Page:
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Leavenworth, WA

If you’ve been following Tom’s new blog, the Foolish Flyer, you know that we spent last weekend in and around Lake Chelan in Central Washington State. Tom’s mission was the North Wing flying toy factory; mine was exploring new places.

After a spectacular drive through the Columbia Gorge and the Central Washington high desert, we finally got out of the car in Leavenworth, a valley village all done up in Bavarian style (pictured above).

Why Bavaria in the middle of Washington State, you may ask?

Back in the mid-1800s, Leavenworth was called Icicle. (Isn’t that a much better name?) It was a magnet for homesteaders, loggers, and the subsequent railway, with a roundhouse at the edge of town and a direct passage to Seattle over the Cascade Mountain Range. Fruit trees were planted, irrigation was arranged, and Icicle became a thriving community, renamed Leavenworth after the president of the development company that platted it. Saloons and brothels bloomed and boomed, and Leavenworth gained a bit of a bad rep. (Sharing its name with Leavenworth, Kansas — home of the infamous Leavenworth penitentiary — didn’t help.)

But the railroad switchyard moved on to Wenatchee, the loggers migrated to other forests, the Depression depressed everything, and by the 1950s the place was about to die. So in the early ’60s a faction within the Chamber of Commerce pointed to the most successful restaurant in town, which was Alpine in design. It looked good against the mountains around it. After a lot of quibbling, the town mandated that all the old brick buildings get a Bavarian facelift, including Starbucks and the MacDonalds, whose signs are done in a quaint Gothenburg font.

Today, the streets are packed with gift shops selling steins and restaurants serving beer in steins. An oompah band in lederhosen plays on the town bandstand. There are garden tours, holiday markets, Christmas lights, summer theater, a salmon festival, a town chorale, and bratwurst in biergartens. Personally, I like this sort of thing. It’s decorative, it’s fun, and it looks absolutely nothing like anyplace else around here.

On to Lake Chelan, a center for water sports and summer homes. We stayed at a sturdy green vaguely-Bavarian resort hotel called the Lakeside Lodge, with wonderful views and winter flowers abloom everywhere. The village of Chelan is down the road, and there we enjoyed the perfect Autumn Date: after a day of leaf-peeping, a warm, red Victorian bar with dark wood paneling, a glass of wine, and a dynamite burger. The setting was the 113-year-old Campbell House resort, which has grown from a single Victorian to two blocks worth of condos and hotel rooms.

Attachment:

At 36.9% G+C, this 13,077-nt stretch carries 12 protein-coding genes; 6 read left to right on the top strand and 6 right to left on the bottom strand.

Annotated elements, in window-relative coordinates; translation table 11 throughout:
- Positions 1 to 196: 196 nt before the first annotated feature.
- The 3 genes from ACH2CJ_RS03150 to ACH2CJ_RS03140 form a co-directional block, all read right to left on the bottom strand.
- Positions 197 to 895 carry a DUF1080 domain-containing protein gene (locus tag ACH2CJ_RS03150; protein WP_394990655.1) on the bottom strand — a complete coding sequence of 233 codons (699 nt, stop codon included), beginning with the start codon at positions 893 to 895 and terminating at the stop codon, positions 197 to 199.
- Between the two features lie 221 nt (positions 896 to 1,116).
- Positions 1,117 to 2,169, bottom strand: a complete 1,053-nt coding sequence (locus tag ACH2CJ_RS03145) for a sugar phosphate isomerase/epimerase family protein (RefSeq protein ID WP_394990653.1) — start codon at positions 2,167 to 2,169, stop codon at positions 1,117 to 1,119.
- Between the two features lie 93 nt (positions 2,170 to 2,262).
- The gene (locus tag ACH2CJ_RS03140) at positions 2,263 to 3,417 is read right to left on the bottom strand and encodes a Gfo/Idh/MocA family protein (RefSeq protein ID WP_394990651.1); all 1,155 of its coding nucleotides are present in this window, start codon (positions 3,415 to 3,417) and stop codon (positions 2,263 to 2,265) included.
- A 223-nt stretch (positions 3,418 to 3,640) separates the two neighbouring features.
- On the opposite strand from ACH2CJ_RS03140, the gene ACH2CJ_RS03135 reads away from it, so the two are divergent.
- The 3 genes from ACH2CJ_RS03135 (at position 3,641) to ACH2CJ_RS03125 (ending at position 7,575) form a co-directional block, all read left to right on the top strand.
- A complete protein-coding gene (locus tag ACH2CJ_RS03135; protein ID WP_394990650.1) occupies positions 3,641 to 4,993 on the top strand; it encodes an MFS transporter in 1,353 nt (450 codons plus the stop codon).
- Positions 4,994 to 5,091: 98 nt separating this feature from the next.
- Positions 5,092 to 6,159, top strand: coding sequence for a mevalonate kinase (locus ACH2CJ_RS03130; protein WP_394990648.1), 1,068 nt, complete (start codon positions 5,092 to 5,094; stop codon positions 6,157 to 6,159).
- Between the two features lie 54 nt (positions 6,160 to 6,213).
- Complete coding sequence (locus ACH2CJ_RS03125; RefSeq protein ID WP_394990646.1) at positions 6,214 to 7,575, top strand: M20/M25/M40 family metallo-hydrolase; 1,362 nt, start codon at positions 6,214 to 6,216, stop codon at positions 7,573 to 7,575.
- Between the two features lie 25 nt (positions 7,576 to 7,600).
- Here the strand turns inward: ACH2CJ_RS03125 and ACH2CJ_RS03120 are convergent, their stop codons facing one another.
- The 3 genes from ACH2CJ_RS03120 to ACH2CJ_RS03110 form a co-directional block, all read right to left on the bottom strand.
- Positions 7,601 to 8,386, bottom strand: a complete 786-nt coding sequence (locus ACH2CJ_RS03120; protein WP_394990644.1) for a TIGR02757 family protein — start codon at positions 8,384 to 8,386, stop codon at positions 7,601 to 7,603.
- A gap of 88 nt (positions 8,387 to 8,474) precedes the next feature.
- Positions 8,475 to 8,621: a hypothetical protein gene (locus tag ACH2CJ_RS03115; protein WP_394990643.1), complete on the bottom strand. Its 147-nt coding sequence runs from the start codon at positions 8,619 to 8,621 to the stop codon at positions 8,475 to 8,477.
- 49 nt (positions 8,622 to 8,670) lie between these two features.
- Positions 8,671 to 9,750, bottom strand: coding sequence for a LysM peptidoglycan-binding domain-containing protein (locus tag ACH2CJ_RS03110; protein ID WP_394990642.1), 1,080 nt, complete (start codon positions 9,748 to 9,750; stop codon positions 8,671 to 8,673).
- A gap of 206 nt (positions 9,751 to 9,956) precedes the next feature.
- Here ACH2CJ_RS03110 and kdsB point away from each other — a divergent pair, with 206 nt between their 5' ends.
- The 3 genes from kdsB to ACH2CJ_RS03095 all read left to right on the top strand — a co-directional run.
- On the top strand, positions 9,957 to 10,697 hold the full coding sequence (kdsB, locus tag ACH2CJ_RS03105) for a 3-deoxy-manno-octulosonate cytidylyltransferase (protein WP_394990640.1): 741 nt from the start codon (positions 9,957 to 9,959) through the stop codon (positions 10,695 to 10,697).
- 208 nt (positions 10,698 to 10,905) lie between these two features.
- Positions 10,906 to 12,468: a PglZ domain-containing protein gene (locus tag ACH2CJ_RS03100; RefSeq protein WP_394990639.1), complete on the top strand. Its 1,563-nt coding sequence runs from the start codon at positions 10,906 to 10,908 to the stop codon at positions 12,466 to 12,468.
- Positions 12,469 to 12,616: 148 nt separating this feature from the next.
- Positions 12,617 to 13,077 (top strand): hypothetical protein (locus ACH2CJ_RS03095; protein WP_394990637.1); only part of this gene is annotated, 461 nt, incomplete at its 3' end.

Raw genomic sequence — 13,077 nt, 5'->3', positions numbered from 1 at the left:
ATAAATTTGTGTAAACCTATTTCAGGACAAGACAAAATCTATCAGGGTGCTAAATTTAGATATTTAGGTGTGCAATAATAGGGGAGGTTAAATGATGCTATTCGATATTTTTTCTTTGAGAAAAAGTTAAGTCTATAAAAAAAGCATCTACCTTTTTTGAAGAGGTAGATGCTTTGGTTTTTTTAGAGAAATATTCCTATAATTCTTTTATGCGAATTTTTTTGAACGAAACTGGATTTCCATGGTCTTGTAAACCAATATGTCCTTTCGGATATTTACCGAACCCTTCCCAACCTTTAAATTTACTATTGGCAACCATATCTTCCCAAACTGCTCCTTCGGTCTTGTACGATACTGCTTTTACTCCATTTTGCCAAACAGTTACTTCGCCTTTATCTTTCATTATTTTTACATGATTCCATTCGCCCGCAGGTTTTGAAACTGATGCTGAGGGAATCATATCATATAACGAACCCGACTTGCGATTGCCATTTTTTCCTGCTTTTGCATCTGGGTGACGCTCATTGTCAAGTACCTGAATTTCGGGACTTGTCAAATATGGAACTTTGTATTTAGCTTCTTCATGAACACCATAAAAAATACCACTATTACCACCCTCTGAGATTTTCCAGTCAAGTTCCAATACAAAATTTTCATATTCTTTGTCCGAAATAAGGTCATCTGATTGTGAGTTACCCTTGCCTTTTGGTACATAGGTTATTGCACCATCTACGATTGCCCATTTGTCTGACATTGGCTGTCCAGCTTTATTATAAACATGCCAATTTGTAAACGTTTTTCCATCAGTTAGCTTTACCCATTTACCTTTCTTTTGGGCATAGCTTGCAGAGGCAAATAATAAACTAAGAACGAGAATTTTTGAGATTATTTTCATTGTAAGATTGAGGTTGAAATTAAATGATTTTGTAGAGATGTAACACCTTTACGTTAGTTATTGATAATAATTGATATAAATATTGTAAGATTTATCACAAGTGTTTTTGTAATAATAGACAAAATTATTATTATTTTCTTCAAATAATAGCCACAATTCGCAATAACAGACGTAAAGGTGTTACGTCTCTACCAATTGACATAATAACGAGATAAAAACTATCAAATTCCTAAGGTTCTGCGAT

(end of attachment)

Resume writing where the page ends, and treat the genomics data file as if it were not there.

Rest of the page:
Here in this green irrigated valley mid-desert is the apple capital of the world, or so says the local literature. We drove by groves of apple and pear trees, and the spotless huts of the people who harvest the fruit. The town of Chelan is 36% Hispanic, and the best restaurant is Las Brisas, packed with all races and creeds, in a storefront in a strip mall.

On the way home, we couldn’t resist a stop in the town of Cashmere, because of its name and our shared passion for the eponymous fabric. Cashmere (the town) is anchored by a dandy historical museum and mock pioneer village as well as the Aplets and Cotlets factory. Tom’s dad was a huge fan of Aplets and Cotlets, which are fruit leather-like cubes with walnuts, coated in powdered sugar.

The company was founded by a pair of Armenian immigrants fleeing a failed Seattle yogurt factory, which, in the early 1900s, was a century ahead of its time. They bought an orchard in the sunnier clime of Central Washington, but found themselves glutted with fruit already on the ground. So they used it to make a form of Rahat Locoum, a near-Eastern sweet they had loved as kids. Today, Aplets and Cotlets is still in family hands, and provides tours and free samples in their gift shop.

About the name Cashmere: we had seen goats around in the fields so our hopes were up. But no. In 1863 a Catholic mission was established here for the conversion of Indians. (Yes, they are called Indians, pronounced IN-DUNS.) The town was known as Mission until the railroad came through and told the citizens that there were already too many towns called Mission along the route. The mayor suggested Cashmere, after the Vale of Kashmir in India. The word conjures up such images of warmth and softness. So I’m thinking: Cashmere has no cashmere store. Business op!

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